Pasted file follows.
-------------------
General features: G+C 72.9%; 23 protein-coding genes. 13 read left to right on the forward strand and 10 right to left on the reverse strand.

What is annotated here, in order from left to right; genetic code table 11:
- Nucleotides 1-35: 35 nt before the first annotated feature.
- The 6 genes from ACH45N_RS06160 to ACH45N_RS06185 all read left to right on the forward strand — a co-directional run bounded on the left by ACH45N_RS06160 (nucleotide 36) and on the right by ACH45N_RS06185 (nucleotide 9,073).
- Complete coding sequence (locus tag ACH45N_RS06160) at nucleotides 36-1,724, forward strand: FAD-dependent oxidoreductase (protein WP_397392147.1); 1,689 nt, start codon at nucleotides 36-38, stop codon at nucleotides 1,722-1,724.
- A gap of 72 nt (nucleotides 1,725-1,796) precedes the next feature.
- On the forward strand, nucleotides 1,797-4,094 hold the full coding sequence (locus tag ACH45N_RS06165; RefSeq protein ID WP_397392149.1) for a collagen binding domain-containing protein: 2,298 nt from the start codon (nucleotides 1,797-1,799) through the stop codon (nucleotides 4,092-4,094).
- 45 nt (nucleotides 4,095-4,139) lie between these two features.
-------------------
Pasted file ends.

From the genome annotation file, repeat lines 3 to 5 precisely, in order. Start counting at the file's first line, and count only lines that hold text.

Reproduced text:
- Nucleotides 1-35: 35 nt before the first annotated feature.
- The 6 genes from ACH45N_RS06160 to ACH45N_RS06185 all read left to right on the forward strand — a co-directional run bounded on the left by ACH45N_RS06160 (nucleotide 36) and on the right by ACH45N_RS06185 (nucleotide 9,073).
- Complete coding sequence (locus tag ACH45N_RS06160) at nucleotides 36-1,724, forward strand: FAD-dependent oxidoreductase (protein WP_397392147.1); 1,689 nt, start codon at nucleotides 36-38, stop codon at nucleotides 1,722-1,724.